These new techniques allow the use of communication intercepting devices again
During a recent event dedicated to network security experts, a team of researchers unveiled a set of vulnerabilities in mobile networks that impact 4G and 5G LTE protocols.
In their research, entitled “Privacy attacks against 4G and 5G cell phone protocols,” experts say that new attack variants could allow remote access to telecommunications by evading security measures implemented in these protocols, which brings back again the possible use of IMSI devices (like the known StingRay) for the interception of mobile telephony signals.
Then, network security and ethical hacking specialists from the International Institute of Cyber Security describe how these new attack variants work:
- Torpedo attack
This attack exploits the paging protocol in mobile telephony, allowing malicious users to trace the location of the victim’s device. Because of this, attackers can inject specially designed paging messages to generate denial-of-service (DoS) conditions.
If a device does not establish active communication with a cellular network, it enters into a kind of battery saving mode. Before a call or text message reaches a device, the cellular network sends it a paging message to recognize the incoming call or message; this message also includes a value known as the Temporary Mobile Subscriber Identity (TMSI), this value does not change very frequently.
Network security specialists found that if an attacker calls and hangs phonecalls repeatedly over a short period of time, the database updates the TMSI value more often than usual when sending the paging messages. If an attacker detects these search messages using an IMSI device, it can verify whether the victim is within a range where it is possible to intercept their communications.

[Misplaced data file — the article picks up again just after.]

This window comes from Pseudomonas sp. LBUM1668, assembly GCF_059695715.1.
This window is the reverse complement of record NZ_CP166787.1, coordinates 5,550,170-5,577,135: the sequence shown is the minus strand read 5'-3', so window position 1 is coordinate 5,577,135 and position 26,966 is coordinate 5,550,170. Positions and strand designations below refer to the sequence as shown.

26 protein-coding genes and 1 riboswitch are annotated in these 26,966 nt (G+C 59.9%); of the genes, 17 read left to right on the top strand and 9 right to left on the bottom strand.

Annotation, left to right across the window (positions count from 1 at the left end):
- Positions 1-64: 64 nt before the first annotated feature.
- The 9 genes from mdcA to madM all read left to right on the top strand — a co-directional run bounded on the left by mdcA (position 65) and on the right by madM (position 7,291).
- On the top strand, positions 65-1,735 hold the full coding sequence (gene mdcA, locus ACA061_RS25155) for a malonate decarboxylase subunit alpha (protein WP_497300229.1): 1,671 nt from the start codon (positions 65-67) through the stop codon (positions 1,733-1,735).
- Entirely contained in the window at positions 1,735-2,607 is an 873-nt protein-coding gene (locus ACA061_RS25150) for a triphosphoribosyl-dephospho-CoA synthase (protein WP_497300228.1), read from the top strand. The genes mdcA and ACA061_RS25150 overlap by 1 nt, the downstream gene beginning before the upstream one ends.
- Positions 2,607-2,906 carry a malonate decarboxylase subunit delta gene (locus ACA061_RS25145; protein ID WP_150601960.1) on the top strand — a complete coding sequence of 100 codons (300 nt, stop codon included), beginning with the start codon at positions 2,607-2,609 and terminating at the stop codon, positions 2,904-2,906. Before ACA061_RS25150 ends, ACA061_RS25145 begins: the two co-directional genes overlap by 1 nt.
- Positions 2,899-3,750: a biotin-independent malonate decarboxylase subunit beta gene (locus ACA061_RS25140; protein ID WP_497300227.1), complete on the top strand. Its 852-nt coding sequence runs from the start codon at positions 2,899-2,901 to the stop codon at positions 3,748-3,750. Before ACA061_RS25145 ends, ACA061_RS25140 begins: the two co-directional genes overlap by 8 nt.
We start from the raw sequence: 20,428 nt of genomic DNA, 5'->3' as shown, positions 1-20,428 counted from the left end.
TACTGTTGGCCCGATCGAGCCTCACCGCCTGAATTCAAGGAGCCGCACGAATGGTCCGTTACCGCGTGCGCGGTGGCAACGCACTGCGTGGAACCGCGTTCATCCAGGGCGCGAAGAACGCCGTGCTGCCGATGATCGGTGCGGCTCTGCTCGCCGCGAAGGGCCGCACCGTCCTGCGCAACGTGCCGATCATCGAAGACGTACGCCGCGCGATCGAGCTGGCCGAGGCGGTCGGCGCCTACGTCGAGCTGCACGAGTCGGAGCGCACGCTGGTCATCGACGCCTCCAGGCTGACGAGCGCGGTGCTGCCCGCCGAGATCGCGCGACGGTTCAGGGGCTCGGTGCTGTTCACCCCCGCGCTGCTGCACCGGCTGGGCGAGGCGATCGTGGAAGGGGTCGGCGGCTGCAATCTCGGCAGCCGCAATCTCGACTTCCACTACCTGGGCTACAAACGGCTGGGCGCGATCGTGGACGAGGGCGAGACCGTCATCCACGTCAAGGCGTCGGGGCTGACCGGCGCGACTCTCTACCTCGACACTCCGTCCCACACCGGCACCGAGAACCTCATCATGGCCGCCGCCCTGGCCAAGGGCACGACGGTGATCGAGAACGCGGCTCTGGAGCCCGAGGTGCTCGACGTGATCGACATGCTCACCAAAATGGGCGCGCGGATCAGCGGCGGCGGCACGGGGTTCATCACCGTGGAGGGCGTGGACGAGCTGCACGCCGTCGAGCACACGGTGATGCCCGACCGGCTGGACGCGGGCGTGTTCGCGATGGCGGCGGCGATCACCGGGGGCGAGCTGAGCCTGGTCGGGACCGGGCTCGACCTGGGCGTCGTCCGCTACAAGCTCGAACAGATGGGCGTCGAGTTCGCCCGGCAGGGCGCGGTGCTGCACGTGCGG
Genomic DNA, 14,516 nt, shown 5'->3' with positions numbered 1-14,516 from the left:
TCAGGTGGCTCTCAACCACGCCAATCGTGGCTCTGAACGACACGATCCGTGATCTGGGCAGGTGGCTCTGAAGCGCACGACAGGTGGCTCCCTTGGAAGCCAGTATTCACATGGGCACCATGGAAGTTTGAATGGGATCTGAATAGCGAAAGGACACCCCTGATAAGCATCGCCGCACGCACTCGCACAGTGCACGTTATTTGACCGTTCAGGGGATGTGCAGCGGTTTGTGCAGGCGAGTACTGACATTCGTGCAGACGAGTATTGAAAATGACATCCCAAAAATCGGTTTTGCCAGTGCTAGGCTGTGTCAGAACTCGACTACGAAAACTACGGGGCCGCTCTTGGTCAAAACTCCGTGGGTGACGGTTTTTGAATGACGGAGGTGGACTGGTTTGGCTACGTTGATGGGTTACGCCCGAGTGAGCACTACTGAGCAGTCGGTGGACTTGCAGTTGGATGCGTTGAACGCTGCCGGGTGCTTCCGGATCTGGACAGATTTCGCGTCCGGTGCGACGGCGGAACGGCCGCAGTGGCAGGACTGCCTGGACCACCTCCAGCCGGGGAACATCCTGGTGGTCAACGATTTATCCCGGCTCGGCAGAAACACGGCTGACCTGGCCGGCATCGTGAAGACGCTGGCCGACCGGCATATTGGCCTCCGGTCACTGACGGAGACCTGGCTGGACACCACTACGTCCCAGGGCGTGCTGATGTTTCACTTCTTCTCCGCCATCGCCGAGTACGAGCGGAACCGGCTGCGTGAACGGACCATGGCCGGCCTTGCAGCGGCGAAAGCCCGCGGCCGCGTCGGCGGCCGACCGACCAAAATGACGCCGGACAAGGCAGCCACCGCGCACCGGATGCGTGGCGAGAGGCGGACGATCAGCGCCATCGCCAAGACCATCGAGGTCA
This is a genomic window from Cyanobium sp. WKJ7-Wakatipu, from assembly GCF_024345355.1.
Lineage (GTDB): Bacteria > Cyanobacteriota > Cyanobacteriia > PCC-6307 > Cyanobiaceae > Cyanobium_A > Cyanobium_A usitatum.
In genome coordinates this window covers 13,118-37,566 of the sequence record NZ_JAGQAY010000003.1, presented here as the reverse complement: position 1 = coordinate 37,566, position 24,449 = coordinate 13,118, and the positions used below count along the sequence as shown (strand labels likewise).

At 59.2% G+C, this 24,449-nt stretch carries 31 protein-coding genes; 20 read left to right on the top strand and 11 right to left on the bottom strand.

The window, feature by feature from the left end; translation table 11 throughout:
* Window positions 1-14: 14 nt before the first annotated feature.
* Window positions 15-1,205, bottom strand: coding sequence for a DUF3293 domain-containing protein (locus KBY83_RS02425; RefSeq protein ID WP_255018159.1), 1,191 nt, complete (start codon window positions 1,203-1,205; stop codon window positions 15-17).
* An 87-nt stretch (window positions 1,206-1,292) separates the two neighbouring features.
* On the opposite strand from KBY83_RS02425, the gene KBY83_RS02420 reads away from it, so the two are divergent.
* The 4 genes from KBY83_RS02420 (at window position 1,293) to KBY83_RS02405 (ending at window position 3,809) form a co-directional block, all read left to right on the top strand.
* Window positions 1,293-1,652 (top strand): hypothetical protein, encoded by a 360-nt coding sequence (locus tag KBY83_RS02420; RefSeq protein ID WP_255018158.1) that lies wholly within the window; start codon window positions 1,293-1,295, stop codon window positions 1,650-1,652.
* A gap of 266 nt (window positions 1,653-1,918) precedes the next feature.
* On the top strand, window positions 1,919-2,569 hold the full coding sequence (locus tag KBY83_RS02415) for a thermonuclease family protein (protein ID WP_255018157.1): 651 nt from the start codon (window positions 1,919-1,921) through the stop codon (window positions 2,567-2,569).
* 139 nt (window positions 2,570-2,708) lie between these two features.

Network security specialists say the Torpedo attack impacts 4G and 5G protocols; they also add that this attack was tested against mobile phone service providers in the United States and Canada.
- IMSI cracking and Piercer attacks
In addition to the aforementioned, the Torpedo attack seems to enable two other variants of attacks, called IMSI cracking and PIERCER.
Persistent Information Exposure by the Core Network (PIERCER) attack exists due to a design error and allows attackers to link the victim’s IMSI to their phone number.
“Some service providers use IMSI instead of TMSI in paging messages to identify devices with outstanding services,” the experts mention in their paper. A manual test revealed that it is possible to give the service provider the impression that an exceptional case is occurring that forces him to disclose the victim’s IMSI,” the experts concluded.
With the victim’s IMSI number, attackers can launch other variants of previously discovered attacks, thereby using IMSI receptors to have full access to victims’ phone communications.